Unresolved irregularities amount to Nu 2,225.61mn for the FY 2020-2021
The Members of the Parliament (MPs) expressed concern over the increasing fiscal deficit and unresolved irregularities when the Public Accounts Committee (PAC) presented the Annual Audit Report (AAR) to the Parliament during the Joint Sitting on June 29.
For the Fiscal Year (FY) 2020-21 (January to June 2021), unresolved irregularities amount to Nu 2,225.61mn, according to the AAR. Out of the total Nu 3,965.15mn unresolved irregularities reported during the last Parliament session, only Nu 1,739.54mn (43.87%) got resolved as of May-end of this year.
The fiscal deficit increased by 69.33% compared to the fiscal deficit of 2019–20 as per the AAR.
Amongst the agencies, the budgetary agencies have the highest unresolved irregularities. In particular, Dzongkhags (89.88%) followed by Ministries (72.73%) have the highest unresolved percentages. PAC commended that financial institutions did not have any observation.
The total unresolved irregularities by categories amount to Nu 1,642.44mn (72.58%) pertaining to non-compliance to laws, rules, and regulations.
PAC’s AAR stated that despite laws, rules, and regulations in place, observations occurred due to weak oversight or control on the part of dealing officials.
The RAA audited the Annual Financial Statements (AFS) of the Royal Government of Bhutan (RGoB) for the FY 2020–21.
The PAC observed that the approved budget for the FY 2020–21 was Nu 69,151.122mn, which was revised to Nu 85,381.423mn. The source of government funds comprised 40.87% from domestic revenue, 16.96% from external grants, 16.32% from borrowings, 2.74% from recoveries, and 23.10% from other receipts. The internal borrowings amounted to Nu 9,103.684mn and external borrowings Nu 5,211.993mn. Total grants received during the year amounted to Nu 14,882.289mn – Nu 14,242.530mn in cash and Nu 639.760mn in kind.
The fiscal deficit, it was found, has consistently increased over the years. It has increased from Nu 545mn in the FY 2017-18 to Nu 11,139mn in the FY 2020-21, which could be attributed to the limited revenue growth and increased public spending owing to the Covid-19 pandemic. The proportion of current expenditure to internal revenue for the FY 2020-21 was 88.94%.
The total expenditure recorded for the year amounted to Nu 71,091.811mn, resulting in overall underutilization of the revised budget by 16.74%. During the period, there was under-absorption of the capital budget by 32.56%.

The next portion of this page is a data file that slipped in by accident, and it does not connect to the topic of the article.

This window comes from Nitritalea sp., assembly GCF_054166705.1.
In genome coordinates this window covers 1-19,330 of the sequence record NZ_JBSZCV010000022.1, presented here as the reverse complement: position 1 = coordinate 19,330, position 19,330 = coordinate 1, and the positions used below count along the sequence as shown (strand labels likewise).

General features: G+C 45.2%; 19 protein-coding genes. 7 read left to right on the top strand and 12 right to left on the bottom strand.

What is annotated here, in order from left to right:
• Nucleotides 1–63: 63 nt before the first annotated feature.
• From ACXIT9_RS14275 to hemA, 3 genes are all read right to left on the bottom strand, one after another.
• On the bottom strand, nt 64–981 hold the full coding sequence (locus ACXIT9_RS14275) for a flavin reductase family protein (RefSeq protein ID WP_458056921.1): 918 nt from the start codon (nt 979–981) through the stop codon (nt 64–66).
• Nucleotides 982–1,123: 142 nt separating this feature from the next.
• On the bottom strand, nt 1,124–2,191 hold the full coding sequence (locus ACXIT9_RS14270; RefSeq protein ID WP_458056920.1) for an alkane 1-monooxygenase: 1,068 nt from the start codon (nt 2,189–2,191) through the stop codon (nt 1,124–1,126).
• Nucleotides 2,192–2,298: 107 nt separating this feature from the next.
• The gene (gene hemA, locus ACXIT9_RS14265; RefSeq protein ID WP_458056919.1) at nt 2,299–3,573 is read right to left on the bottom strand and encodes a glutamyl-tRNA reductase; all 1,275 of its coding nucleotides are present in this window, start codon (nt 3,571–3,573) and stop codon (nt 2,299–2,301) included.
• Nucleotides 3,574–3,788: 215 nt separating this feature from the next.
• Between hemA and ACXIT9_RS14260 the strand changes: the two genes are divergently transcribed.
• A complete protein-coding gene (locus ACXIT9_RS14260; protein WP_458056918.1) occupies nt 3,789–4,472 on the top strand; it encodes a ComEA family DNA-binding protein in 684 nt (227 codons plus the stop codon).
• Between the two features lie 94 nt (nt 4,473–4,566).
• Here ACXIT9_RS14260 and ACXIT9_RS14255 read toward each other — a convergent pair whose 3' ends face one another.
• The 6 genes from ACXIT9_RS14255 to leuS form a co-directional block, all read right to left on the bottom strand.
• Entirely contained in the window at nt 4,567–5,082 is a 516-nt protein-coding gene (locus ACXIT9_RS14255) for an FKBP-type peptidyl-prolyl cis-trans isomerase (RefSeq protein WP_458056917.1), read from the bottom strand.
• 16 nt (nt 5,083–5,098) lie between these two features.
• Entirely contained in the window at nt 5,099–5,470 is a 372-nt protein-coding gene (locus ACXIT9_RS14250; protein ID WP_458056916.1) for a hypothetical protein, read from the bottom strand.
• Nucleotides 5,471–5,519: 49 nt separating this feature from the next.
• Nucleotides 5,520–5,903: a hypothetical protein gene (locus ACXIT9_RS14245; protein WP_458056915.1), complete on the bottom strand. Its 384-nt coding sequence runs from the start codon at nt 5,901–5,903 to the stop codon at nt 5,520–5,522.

The government debt stood at Nu 238,398.910mn as of June 30 compared to Nu 184,174.52mn at the end of the FY 2018-19 and Nu 215,369.84mn at the end of the FY 2019-20.
For the FY 2020-21, of the total debt, Nu 17,074.437mn accounted for internal debt and Nu 221,324.473mn for external debt. The major portion of the debt relates to borrowings for hydropower amounting to Nu 162,359.048mn or 73.40% of the total external debt.
As per the Committee’s finding, besides increased fiscal deficit, underutilization of capital budget increased from 24% in 2019–20 to 32.56% in 2020–21.
The debt to Gross Domestic Product ratio increased from 122.6% in the FY 2019–20 to 129.06% in the FY 2020–21. While the hydro debt to total debt has been decreasing, non-hydro debt has been increasing.
It was also found that audit observations are increasingly recurring over the years, without any deterrence as a result, and cases of accountability are fixed on the officials who have no direct involvement in the observations.
The PAC recommended that the government may consider mainstreaming parameters in the Annual Performance Agreement (APA) to assess the overall financial prudence of agencies.
MP Anand Rai from Sarpang raised concern about the increasing fiscal deficit, unresolved financial irregularities, and under-utilization of the capital budget.
He said that as Bhutan would graduate from the Least Developed Countries (LDC) to Middle Income Group by 2023, the country should have a domestic reserve. “The need for domestic reserve should be recommended by the PAC,” he said.
The NA speaker moved the motion in the Joint Sitting for the recommendation of the Sarpang MP. However, a majority of the members did not support the motion.
MP Dorji Khandu from Gasa also raised a similar concern – an increased fiscal deficit with more expenditure and less revenue.
He said that Bhutan is at the stage of walking inflation while questioning the contradiction of expenditure and capital underutilization.
MP Nima from Buthang said that financial irregularities are due to non-compliance with laws, rules, and regulations, and they need to be reviewed.
Finance Minister Namgay Tshering and Opposition Leader Dorji Wangdi said it is time to review the laws, rules, and regulations with the changing time.
The OL said the Committee’s recommendation to mainstream the APA may not be the solution. He added to rather equip and train the officials, especially gewog officials.
The member of the PAC, Eminent Member Phuntsho Rapten said that unresolved irregularities are due to non-compliance with laws, rules, and regulations.
He said, “These are excess payments, payments made for works not executed, undue delay in completion of works, etc., are the most common and recurring lapses in most of the public agencies.”
Another lapse, he said, was that decisions were taken at the higher-level authority but the accountability was fixed to the officials at the lower position level.
The AAR 2020–21 was compiled from 197 audit reports issued between January 1, 2021, and June 30, 2021.
Sangay Rabten from Thimphu